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The House District 3 candidates were asked how they would protect the workers at the power plant when it closes. This is what they had to say. Hannah Grover, hgrover@daily-times.com

Incumbent Paul Bandy faces challenger MP Schildmeyer

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AZTEC — The two candidates for House District 3 have very different positions on issues facing San Juan County.

Incumbent Rep. Paul Bandy, R-Aztec, and Democratic challenger Mary “MP” Schildmeyer, who lives in the Bloomfield area, met for a candidate forum Tuesday night at the Aztec Senior-Community Center.

The forum came two weeks before the Nov. 6 election. The winner of the election will represent northeast San Juan County, including most of Aztec and Bloomfield.

Bandy touts support for the constitution, rule of law

Bandy, a local rancher, was elected to the position in 2006. He said he has worked to protect the state’s permanent fund, improve election access for local elections and to spend taxpayer money wisely.

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“You have to take an oath to be a member of the Legislature to uphold the Constitution of the United States and the Constitution and laws of New Mexico,” he said. “And I think that’s very important. ... Most nations have similar ethnicities. They have a history of being together. The United States, all that’s required to be a citizen and to participate is to support the Constitution. And as a result, we have the rule of law, and the rule of law is very important, and that’s probably why we have 5,000 people marching up from Honduras, because we have the rule of law. It makes our nation prosper and makes our freedoms secure.”

He said he has also worked to protect jobs in the energy industry and property rights for property owners whose land is bisected by the San Juan River.

Schildmeyer highlights her activist background

Schildmeyer is an activist who currently serves as chairwoman of the San Juan County Democratic Party.

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Schildmeyer said her background in activism began in 1963 during the Jim Crow era when she was a high school sophomore in Atlanta and sat at the black lunch counter in a restaurant.

“Brown versus the Board of Education had integrated schools, but it hadn’t integrated much else,” she said. “And so I became grounded in that cause, and I worked up until this day for various causes. I’ve been arrested for disability rights demonstrations. I laid down in front of a nuclear bomb plant in Aiken, South Carolina, and was arrested for civil disobedience. So that leads me to say that when I’m elected as your representative, I think you know that I’m ready to work for you, and I will lay down myself, my life, my body to demonstrate to get what’s right for District 3 of San Juan County.”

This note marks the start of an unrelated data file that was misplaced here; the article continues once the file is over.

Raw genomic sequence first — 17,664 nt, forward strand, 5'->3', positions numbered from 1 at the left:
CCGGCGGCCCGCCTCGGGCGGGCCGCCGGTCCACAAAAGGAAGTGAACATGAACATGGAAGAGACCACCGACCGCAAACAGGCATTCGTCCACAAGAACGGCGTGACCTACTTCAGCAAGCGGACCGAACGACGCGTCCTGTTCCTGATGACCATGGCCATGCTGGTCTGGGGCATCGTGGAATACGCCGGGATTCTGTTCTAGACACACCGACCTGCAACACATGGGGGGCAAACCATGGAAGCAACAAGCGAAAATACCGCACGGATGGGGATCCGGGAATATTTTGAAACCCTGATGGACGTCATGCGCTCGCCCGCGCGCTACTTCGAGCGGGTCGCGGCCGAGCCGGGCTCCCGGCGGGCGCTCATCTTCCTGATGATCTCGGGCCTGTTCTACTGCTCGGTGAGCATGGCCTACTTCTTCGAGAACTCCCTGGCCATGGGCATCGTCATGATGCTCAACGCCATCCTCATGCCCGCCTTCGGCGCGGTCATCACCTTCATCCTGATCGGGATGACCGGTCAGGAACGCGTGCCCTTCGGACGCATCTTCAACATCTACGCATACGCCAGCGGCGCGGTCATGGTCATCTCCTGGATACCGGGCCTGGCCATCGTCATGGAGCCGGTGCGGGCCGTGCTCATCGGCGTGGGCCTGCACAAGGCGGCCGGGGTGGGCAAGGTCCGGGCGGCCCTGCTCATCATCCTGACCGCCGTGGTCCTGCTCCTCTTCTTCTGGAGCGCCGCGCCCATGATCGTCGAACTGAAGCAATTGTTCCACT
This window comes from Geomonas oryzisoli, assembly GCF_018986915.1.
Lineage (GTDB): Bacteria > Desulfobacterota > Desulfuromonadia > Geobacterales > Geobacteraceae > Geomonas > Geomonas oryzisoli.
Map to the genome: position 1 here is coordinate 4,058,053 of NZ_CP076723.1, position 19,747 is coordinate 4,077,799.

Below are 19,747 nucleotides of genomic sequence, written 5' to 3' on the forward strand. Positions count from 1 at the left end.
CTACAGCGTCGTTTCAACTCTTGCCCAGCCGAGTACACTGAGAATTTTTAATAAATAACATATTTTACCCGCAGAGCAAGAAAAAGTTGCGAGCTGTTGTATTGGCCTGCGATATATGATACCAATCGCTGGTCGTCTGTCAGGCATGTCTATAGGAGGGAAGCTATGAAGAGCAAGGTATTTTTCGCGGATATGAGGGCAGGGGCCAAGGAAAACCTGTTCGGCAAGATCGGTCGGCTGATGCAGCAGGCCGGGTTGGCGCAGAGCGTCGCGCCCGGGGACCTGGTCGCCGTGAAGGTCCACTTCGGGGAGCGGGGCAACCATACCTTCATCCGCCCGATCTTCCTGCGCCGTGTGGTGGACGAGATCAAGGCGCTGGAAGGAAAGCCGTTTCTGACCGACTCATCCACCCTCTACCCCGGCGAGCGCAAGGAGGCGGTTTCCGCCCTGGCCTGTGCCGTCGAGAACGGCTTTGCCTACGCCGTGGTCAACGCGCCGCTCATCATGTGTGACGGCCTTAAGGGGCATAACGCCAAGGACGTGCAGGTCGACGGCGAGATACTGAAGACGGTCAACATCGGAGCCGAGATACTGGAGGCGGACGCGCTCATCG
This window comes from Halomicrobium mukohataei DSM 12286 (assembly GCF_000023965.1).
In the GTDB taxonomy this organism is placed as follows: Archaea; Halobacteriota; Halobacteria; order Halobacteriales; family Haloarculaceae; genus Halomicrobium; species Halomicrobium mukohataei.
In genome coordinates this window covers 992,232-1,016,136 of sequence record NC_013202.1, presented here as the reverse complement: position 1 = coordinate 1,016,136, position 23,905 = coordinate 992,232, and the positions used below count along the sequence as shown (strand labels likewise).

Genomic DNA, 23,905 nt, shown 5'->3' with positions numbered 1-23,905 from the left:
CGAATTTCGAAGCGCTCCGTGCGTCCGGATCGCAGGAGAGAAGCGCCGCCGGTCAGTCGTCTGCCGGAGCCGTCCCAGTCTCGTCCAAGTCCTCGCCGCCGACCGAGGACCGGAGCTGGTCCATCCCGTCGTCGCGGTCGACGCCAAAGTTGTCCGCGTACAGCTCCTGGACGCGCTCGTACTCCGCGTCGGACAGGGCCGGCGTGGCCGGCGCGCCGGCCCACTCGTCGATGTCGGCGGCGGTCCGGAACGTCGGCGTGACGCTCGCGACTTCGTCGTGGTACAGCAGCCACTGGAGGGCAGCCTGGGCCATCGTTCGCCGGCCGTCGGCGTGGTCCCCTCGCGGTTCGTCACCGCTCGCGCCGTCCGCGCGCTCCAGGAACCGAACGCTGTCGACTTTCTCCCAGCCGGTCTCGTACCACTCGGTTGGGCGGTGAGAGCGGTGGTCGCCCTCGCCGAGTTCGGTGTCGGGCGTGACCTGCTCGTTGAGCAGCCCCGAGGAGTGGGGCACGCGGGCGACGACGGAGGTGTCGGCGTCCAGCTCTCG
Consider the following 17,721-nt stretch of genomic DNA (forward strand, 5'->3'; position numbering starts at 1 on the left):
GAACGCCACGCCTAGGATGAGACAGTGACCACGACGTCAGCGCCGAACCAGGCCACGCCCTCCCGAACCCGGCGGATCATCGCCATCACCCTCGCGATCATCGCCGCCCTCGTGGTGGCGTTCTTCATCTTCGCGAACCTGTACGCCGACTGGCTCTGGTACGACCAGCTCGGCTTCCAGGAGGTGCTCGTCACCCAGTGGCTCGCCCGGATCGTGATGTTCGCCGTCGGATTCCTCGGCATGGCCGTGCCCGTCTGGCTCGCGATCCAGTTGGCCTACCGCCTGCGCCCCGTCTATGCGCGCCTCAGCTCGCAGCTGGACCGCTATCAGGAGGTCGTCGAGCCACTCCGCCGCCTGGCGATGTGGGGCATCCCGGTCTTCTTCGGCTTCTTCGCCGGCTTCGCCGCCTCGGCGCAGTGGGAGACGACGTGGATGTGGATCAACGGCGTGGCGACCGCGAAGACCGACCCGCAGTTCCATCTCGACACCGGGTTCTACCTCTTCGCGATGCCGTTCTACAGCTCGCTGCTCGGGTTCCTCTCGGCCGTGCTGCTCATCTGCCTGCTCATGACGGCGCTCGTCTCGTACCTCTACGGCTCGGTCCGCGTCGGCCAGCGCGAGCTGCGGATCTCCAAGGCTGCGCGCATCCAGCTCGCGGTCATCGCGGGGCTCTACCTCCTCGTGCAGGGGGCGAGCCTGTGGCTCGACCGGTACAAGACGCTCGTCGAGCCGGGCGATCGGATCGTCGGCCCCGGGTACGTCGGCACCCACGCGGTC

Question: Do you think schools should be given ABC grades? Is that helpful to student achievement?

“It does give parents some kind of guideline of how good their school is,” Bandy said. “Sometimes I wonder how accurate those grades are.”

He added that school boards need to have more power in decision making for their schools.

“As we all know, New Mexico schools are the worst in the country,” Schildmeyer said. “That’s disgraceful. I can only believe that part of that has to do with this grading system. And it’s not that giving a grade per se is bad. But the way that that grade is achieved really needs to be improved if you’re going to maintain that system.”

Question: What legislative opportunities are you most excited about in the upcoming session?

Schildmeyer highlighted several areas she would like to work on in the upcoming legislative session:

  • Education: “We need to go back to the technical vocational school programs that we had, and I’d like to see some legislation around that,” she said. She also voiced support for expanding access to early childhood education and increasing funding for schools.
  • Water: “I don’t know if you know, 60 percent of the surface water in the state of New Mexico passes through San Juan County on its way to the rest of the state,” Schildmeyer said. “What an opportunity that is. We can have some sort of agency, we can create jobs with that to work on preserving this water.”
  • Industrial hemp: “We’re allowed to do kind of test plots or study plots under the law. I would like to see it expanded to include industrial hemp so it can be a real crop, a sales crop.”
  • Irrigation ditches: Schildmeyer said she would like to have solar panels installed over irrigation ditches to provide electricity for farmers to run pumps and to reduce the rate of evaporation. “So we’re saving water, we’re getting free power and that’s what I want to see,” she said. “If it needs legislation, that’s what I want to work on.”

Bandy spoke about finances and the state’s budget, including:

  • Establishing a "rainy day" fund: “With all this money from oil and gas coming in, we need to be more thoughtful, we need to put more of it away.” He said that money could be used when the budget is tight.
  • Oppose increased spending out of the permanent fund: Bandy said if the state spends more of the permanent fund than it is currently doing, it risks depleting the fund. The fund was set up when New Mexico became a state, and it supports education and other state programs. The funds in the permanent fund come from royalties from oil and gas extraction on state land.

Hannah Grover covers government for The Daily Times. She can be reached at 505-564-4652 or via email at hgrover@daily-times.com.

 

 

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